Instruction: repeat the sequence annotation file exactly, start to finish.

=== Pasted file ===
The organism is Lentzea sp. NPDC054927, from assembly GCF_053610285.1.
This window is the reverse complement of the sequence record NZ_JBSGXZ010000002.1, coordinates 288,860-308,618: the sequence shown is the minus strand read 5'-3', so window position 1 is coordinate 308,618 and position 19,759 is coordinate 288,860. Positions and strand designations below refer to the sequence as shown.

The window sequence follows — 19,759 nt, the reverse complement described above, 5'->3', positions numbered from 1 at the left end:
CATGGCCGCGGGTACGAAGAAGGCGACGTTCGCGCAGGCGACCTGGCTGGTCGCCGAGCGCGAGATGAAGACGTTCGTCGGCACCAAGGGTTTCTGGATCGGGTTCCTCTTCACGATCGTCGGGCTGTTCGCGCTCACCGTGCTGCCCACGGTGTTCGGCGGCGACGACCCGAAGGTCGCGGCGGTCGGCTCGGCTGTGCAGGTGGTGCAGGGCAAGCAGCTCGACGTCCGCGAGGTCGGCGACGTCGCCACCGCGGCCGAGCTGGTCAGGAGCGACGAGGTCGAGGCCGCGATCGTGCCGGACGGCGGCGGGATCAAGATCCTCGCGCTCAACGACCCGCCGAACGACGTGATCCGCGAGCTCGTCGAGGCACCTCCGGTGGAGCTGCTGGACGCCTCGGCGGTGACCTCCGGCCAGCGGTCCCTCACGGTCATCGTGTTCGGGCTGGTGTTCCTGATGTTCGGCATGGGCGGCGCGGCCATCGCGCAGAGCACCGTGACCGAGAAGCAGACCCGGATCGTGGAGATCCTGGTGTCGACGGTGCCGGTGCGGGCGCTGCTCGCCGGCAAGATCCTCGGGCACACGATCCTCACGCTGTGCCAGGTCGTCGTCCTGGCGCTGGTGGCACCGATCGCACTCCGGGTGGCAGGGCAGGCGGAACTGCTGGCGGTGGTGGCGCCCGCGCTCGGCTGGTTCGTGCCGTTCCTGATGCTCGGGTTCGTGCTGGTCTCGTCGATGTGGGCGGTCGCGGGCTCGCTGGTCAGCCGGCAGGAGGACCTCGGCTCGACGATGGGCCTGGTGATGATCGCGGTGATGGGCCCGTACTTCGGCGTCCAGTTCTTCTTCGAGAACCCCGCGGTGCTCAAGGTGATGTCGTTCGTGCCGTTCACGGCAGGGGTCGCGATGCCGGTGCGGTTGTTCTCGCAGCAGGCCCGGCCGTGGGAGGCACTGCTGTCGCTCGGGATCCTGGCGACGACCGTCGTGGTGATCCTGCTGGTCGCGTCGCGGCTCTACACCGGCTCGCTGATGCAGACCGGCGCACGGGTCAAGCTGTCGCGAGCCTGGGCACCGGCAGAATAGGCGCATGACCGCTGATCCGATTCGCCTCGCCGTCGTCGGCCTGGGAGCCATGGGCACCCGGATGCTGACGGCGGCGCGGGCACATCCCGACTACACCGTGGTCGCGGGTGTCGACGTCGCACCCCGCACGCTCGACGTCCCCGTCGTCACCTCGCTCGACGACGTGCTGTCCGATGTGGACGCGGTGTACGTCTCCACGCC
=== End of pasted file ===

The organism is Lentzea sp. NPDC054927, from assembly GCF_053610285.1.
This window is the reverse complement of the sequence record NZ_JBSGXZ010000002.1, coordinates 288,860-308,618: the sequence shown is the minus strand read 5'-3', so window position 1 is coordinate 308,618 and position 19,759 is coordinate 288,860. Positions and strand designations below refer to the sequence as shown.

The window sequence follows — 19,759 nt, the reverse complement described above, 5'->3', positions numbered from 1 at the left end:
CATGGCCGCGGGTACGAAGAAGGCGACGTTCGCGCAGGCGACCTGGCTGGTCGCCGAGCGCGAGATGAAGACGTTCGTCGGCACCAAGGGTTTCTGGATCGGGTTCCTCTTCACGATCGTCGGGCTGTTCGCGCTCACCGTGCTGCCCACGGTGTTCGGCGGCGACGACCCGAAGGTCGCGGCGGTCGGCTCGGCTGTGCAGGTGGTGCAGGGCAAGCAGCTCGACGTCCGCGAGGTCGGCGACGTCGCCACCGCGGCCGAGCTGGTCAGGAGCGACGAGGTCGAGGCCGCGATCGTGCCGGACGGCGGCGGGATCAAGATCCTCGCGCTCAACGACCCGCCGAACGACGTGATCCGCGAGCTCGTCGAGGCACCTCCGGTGGAGCTGCTGGACGCCTCGGCGGTGACCTCCGGCCAGCGGTCCCTCACGGTCATCGTGTTCGGGCTGGTGTTCCTGATGTTCGGCATGGGCGGCGCGGCCATCGCGCAGAGCACCGTGACCGAGAAGCAGACCCGGATCGTGGAGATCCTGGTGTCGACGGTGCCGGTGCGGGCGCTGCTCGCCGGCAAGATCCTCGGGCACACGATCCTCACGCTGTGCCAGGTCGTCGTCCTGGCGCTGGTGGCACCGATCGCACTCCGGGTGGCAGGGCAGGCGGAACTGCTGGCGGTGGTGGCGCCCGCGCTCGGCTGGTTCGTGCCGTTCCTGATGCTCGGGTTCGTGCTGGTCTCGTCGATGTGGGCGGTCGCGGGCTCGCTGGTCAGCCGGCAGGAGGACCTCGGCTCGACGATGGGCCTGGTGATGATCGCGGTGATGGGCCCGTACTTCGGCGTCCAGTTCTTCTTCGAGAACCCCGCGGTGCTCAAGGTGATGTCGTTCGTGCCGTTCACGGCAGGGGTCGCGATGCCGGTGCGGTTGTTCTCGCAGCAGGCCCGGCCGTGGGAGGCACTGCTGTCGCTCGGGATCCTGGCGACGACCGTCGTGGTGATCCTGCTGGTCGCGTCGCGGCTCTACACCGGCTCGCTGATGCAGACCGGCGCACGGGTCAAGCTGTCGCGAGCCTGGGCACCGGCAGAATAGGCGCATGACCGCTGATCCGATTCGCCTCGCCGTCGTCGGCCTGGGAGCCATGGGCACCCGGATGCTGACGGCGGCGCGGGCACATCCCGACTACACCGTGGTCGCGGGTGTCGACGTCGCACCCCGCACGCTCGACGTCCCCGTCGTCACCTCGCTCGACGACGTGCTGTCCGATGTGGACGCGGTGTACGTCTCCACGCC